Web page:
- The Washington Times - Sunday, December 3, 2006

JERUSALEM — A man seen by many Israelis as a cold-blooded terrorist who deserves to rot in his prison cell has emerged as a central figure in the cease-fire between Israel and the Palestinians.

Marwan Barghouti, whom Palestinians view as a hero of the resistance, is playing a key part in the attempt to end more than six years of violence — fueling speculation that he is one of the prisoners Israel may be willing to release.

A cell in the high-security block in Israel’s Hadarim Prison might not seem the best place from which to pull the many strings required to get Israelis and Palestinians talking again. But Barghouti, 47, who is serving five life sentences for his leading role in the second intifada, has been doing just that.

From his confinement, he has been attempting to stitch together the factions on the Palestinian street, where his popular authority far surpasses the sway of Prime Minister Ismail Haniyeh of Hamas, or Palestinian Authority President Mahmoud Abbas of the Fatah party.

Sources in Israel’s dovish Meretz party say Barghouti has been in contact with Tel Aviv, conducting regular meetings with left-wing politician Haim Oron, with the blessing of Israeli Prime Minister Ehud Olmert.

For Mr. Olmert, any direct meeting with Barghouti — a man convicted of murdering Israelis — would be political suicide. Nonetheless, Israel’s intelligence services recognize that he is a talented and credible intermediary who — despite his crimes — might become a partner in peace talks.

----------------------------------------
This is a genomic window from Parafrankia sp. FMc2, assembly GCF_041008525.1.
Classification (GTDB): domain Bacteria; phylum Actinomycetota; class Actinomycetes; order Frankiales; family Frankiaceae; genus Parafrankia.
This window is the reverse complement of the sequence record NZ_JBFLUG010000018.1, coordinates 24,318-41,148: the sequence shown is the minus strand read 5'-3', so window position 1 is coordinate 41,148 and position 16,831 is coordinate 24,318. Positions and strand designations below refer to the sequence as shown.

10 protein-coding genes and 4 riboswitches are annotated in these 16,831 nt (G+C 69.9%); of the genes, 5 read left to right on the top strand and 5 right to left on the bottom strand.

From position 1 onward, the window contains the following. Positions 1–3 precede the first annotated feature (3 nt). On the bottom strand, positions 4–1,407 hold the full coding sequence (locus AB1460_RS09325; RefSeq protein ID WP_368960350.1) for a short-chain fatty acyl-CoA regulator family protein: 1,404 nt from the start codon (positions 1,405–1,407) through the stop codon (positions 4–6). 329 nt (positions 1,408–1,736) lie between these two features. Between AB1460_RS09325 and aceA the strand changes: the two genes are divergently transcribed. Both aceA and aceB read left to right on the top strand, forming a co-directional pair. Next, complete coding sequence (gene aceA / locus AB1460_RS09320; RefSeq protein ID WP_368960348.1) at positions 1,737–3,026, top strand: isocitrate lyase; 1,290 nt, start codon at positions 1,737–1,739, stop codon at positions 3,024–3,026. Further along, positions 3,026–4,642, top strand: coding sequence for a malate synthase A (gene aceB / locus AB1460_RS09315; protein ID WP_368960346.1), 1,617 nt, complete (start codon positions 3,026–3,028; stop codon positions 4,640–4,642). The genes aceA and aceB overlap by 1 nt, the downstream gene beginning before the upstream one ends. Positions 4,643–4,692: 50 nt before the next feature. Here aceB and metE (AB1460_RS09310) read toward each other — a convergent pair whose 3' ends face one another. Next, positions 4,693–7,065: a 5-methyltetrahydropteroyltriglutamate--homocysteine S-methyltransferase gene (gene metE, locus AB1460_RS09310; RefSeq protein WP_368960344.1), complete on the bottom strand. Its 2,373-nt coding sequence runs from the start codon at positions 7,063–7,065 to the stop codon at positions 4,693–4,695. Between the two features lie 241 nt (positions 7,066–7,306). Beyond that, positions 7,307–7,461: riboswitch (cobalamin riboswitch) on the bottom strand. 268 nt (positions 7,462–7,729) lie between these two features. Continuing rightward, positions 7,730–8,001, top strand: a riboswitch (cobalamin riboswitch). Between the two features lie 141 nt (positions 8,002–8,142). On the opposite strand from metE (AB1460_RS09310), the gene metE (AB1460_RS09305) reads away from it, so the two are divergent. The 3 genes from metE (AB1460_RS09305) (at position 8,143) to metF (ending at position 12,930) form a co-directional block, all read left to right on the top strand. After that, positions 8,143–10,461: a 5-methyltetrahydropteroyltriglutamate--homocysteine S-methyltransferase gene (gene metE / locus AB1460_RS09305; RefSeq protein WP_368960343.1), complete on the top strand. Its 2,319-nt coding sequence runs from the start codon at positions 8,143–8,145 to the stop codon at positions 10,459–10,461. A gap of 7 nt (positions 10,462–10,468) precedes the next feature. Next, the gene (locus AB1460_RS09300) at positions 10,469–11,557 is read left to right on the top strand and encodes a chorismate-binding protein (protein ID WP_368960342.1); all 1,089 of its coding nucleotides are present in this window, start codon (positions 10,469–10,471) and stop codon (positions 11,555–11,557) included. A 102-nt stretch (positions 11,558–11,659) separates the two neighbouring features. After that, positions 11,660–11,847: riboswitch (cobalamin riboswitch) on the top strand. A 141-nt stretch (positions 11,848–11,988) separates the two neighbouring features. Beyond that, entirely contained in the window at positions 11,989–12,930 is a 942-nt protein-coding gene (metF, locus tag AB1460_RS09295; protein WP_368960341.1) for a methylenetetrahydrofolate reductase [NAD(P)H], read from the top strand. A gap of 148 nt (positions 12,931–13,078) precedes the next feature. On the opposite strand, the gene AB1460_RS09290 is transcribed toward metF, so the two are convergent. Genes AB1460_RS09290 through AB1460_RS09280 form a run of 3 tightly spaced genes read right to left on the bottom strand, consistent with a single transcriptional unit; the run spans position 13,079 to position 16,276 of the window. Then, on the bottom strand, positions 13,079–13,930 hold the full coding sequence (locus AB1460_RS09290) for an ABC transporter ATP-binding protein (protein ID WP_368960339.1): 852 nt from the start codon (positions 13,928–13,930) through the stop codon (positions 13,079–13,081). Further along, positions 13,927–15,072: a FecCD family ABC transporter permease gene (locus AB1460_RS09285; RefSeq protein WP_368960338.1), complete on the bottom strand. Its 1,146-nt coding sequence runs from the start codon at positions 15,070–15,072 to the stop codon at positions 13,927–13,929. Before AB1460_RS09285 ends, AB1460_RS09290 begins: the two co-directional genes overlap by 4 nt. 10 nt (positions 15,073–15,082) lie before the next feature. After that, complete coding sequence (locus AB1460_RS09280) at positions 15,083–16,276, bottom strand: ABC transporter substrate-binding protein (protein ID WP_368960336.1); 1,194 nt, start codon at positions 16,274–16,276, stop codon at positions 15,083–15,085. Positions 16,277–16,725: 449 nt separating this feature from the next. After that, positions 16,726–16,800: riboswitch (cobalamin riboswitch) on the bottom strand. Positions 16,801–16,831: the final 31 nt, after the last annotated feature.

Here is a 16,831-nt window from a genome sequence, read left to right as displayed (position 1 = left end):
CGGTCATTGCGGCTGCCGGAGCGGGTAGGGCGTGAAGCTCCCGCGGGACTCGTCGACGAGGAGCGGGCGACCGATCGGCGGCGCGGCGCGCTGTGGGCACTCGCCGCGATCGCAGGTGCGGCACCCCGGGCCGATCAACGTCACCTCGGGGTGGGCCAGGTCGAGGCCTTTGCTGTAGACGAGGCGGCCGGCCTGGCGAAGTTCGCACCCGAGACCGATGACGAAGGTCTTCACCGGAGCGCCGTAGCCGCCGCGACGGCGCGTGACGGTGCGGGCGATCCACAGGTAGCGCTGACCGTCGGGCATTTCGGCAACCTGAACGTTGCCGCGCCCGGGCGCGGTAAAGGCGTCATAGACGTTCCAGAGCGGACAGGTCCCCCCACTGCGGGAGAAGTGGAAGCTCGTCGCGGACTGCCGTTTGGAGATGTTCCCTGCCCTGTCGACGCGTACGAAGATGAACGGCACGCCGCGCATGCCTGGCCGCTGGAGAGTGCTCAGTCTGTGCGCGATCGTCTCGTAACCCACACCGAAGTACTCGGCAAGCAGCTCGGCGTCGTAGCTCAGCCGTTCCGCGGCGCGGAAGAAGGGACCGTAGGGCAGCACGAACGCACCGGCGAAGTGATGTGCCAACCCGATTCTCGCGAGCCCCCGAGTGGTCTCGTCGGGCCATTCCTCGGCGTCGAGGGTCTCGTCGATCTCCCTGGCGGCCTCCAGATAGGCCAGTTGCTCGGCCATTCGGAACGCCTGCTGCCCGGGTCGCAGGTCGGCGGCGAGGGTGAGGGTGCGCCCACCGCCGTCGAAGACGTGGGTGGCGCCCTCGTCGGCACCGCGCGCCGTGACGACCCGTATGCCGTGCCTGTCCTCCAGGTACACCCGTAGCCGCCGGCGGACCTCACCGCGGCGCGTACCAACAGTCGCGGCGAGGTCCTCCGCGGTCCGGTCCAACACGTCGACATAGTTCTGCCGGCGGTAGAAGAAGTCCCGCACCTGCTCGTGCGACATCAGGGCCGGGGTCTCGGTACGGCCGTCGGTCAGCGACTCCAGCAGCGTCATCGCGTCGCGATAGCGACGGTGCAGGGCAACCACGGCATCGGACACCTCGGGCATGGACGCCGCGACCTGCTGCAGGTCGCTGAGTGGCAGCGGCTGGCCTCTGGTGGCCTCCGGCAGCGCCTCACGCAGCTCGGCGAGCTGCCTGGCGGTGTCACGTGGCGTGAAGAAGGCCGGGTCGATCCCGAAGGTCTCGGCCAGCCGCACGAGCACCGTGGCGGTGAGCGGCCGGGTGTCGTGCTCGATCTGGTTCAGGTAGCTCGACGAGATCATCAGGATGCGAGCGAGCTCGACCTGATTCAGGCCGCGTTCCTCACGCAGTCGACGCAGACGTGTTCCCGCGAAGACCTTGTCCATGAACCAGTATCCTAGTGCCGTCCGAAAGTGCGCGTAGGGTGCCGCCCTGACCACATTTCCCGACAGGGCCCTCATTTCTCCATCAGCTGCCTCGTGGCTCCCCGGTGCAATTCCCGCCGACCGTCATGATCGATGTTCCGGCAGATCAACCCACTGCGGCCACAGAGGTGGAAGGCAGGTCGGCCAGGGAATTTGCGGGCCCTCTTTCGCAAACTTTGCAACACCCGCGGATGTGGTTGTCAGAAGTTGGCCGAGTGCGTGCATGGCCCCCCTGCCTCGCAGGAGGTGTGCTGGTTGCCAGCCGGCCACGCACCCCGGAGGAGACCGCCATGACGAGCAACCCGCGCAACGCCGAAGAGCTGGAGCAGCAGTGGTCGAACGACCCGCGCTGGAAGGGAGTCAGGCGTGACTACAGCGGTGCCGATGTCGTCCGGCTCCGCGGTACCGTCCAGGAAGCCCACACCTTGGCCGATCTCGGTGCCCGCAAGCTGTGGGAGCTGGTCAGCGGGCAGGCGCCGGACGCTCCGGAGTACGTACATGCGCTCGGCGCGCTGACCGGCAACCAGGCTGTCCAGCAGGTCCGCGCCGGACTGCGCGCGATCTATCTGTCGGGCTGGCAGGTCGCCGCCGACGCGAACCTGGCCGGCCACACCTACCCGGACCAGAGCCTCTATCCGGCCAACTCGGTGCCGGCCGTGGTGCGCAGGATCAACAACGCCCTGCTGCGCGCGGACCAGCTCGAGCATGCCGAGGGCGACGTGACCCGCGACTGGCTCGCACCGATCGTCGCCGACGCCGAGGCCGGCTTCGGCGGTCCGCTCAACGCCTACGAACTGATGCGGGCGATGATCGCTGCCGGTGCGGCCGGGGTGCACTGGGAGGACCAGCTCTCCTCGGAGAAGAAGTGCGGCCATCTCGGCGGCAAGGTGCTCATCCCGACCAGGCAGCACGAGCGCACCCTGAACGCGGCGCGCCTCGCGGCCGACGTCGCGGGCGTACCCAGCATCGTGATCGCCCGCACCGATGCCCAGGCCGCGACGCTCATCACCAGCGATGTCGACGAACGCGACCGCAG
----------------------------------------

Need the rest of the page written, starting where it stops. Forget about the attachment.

“He certainly has the leadership skills to succeed Mahmoud Abbas,” said Yossi Alpher, a former senior official in Mossad, the Israeli intelligence service, and a special adviser at the Camp David peace talks of 2000.

“He could be a more effective leader than Abbas. He is a very credible figure on the Palestinian side.”

Barghouti’s membership of the secular Fatah party is seen by Israel as crucial, giving him a platform from which to resist the increasing Islamist influence of the radical group Hamas, which won Palestinian parliamentary elections earlier this year.

Though he was named the leader of Fatah’s military wing, the Al Aqsa Martyrs Brigade, during the height of the intifada, he has denied dispatching suicide bombers to blow up Israeli bars and buses.

He has championed armed Palestinian “resistance” against Israeli soldiers occupying the West Bank, while condemning attacks on Israeli civilians, and even talked of Israeli and Palestinian states one day existing side by side.

“I, and the Fatah movement to which I belong, strongly oppose attacks and the targeting of civilians inside Israel, our future neighbor,” he noted shortly before being arrested by Israel in April 2002.

“[But] I reserve the right to protect myself, to resist the Israeli occupation of my country and to fight for my freedom.”

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